Imaging Management, Volume 6 - Issue 3, 2006

Cardiology Requirements for PACS

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Defining Future Needs


Dr Gabriel Meinhardt

Cardiology Consultant

Robert Bosch Krankenhaus

Stuttagert, Germany


The Robert Bosch Krankenhaus was opened in 1973 and has created a worldwide reputation in medical and surgical care, for pioneering the practical application of innovative IT solutions to improve healthcare delivery. In my position as "Oberarzt", a function that is somewhere between consultant and registrar, I am responsible for our ten-bed intensive care unit, in particular our Cardiac Magnetic Resonance (CMR) unit, which performs 1,500 CMR procedures each year. CMR imaging has emerged as a new non-invasive imaging modality providing high-resolution images of the heart in any desired plane. In our department we have 80 beds, operate three echography machines, one magnetic resonance and two angiography units. We perform 3,500 coronary angiographies, 1,500 percutaneous transluminal coronary angioplasty (PTCA) interventions, and over 6,500 echocardiographies on an annual basis.

Current PACS in our Department

The leading system, as in most medical facilities, is the Hospital Information System (HIS). Our current HIS is made by ISOFT. This enables us to have one convenient front-end for patient history, images and all other patient data, avoiding time loss in searching for one patient through different systems. While it is of core importance that cardiology PACS should be enterprise-wide and integrated, presently we have a separate PAC system in our department for echography, angiography and CMR and use a blend of service providers to meet our needs.


We also have a local echography PACS with three echography machines and a workstation. Using this set-up, images can only be reviewed at the workstation. Our webbased CMR PACS, in use since four years ago, is made by HeartIT. Images can be reviewed on all PCs in the hospital. For echography we use GE Vingmed solutions with a workstation using a system called ECHO-PAC. For angiography, we have local workstations but not a real PACS, using two Siemens cath-labs with local workstations from Siemens. For radiology our hospital has been using a PACS for the last two years made by Image Devices.

Benefits of Integrated Cardiology PACS

The benefits of integrated PACS in cardiology departments, surprisingly, has little to do with gains in time, which are only marginal. Recently, as part of our drive to re-evaluate our current system, a consultant assessed possible improvements in real terms. What he found was that while gains of time are only marginal, the improvement in image quality may be considerable and is certainly enough to make an integrated system an essential addition. The main vendors of cardiology PACS on the European scene for stand-alone solutions presently, are GE, Philips and Siemens. For integrated solutions Agfa and Medcon (McKesson) are proving to be leading providers, while in the future HeartIT, Witt working in partnership with Philips, and of course Agfa are shaping up to take the pole positions.


The presence of a comprehensive support solution is a vital part of our decision. In our own case, final decisions on which vendor to purchase new IT solutions from are made by both management and staff, and our chosen vendor must provide back-up consultation services. Future IT upgrades for our department’s cardiology PACS, will be based on the need for a web-based system, which can be used on every PC in the hospital to view all cardio exams. The other main criteria is speed as well as image quality.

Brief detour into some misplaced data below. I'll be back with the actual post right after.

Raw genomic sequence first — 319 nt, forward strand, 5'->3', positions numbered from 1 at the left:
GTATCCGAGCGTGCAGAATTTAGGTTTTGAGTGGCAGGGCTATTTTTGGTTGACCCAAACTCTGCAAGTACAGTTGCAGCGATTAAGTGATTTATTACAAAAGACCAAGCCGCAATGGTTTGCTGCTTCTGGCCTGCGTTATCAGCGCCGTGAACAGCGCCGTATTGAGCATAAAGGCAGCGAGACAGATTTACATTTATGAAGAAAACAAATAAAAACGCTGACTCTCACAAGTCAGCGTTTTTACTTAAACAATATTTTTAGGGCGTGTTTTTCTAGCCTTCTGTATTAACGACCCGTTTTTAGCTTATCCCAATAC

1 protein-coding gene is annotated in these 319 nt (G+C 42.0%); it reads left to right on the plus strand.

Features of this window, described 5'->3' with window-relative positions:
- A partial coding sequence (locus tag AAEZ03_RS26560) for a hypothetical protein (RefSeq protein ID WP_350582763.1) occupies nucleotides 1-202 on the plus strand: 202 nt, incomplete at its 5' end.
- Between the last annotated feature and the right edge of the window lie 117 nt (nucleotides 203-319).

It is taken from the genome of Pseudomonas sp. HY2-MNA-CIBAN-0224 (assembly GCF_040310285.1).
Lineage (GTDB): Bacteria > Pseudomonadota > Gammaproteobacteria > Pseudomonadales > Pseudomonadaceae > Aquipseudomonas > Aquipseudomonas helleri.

An Integrated Approach

With systems of the future, the electronic health record will enable referring physicians to view their patient’s cardiology studies in an integrated and accessible way. Currently with CMR, we are able to give every outpatient a CD with exam results stored on it. In the future we hope to develop a more comprehensive IT solution for the d department that sees it integrated with the HIS rather than as a stand-alone system. Deploying this kind of holistic approach is tricky, not least because although DICOM is an invaluable protocol for the transmission of image data, the proprietary formats such as for echography are an obstacle to a wholly integrated solution. That is why most vendors of cardiology PACS enable sending of images not in DICOM but as mpg4 or animated .gif files. No vendor with pure DICOM viewers can be fast enough.

Challenges Particular to Cardiology PACS

Cardiology departments in hospitals have been far slower to adopt PACS than radiology, purely because there are by necessity far more images and data produced per case. Also, the multimodality nature of cardiology brings specific challenges in synchronising information on a PACS. For example, until two years ago it was not possible to convert our echo loops into DICOM. ECG has yet another format and is difficult to store. Of course there are technical differences in requirements between radiology and cardiology PACS, particularly in the different front-end systems needed in each case. The absolute basic IT infrastructure I consider essential for a department considering purchasing a cardiology PACS, is a deep archive with a long- and short-term storage, PCs and a 100MB net.

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Defining Future NeedsAuthorDr GabrielMeinhardtCardiology ConsultantRobert BoschKrankenhausStuttagert, [email protected] Robert Bosch Krank

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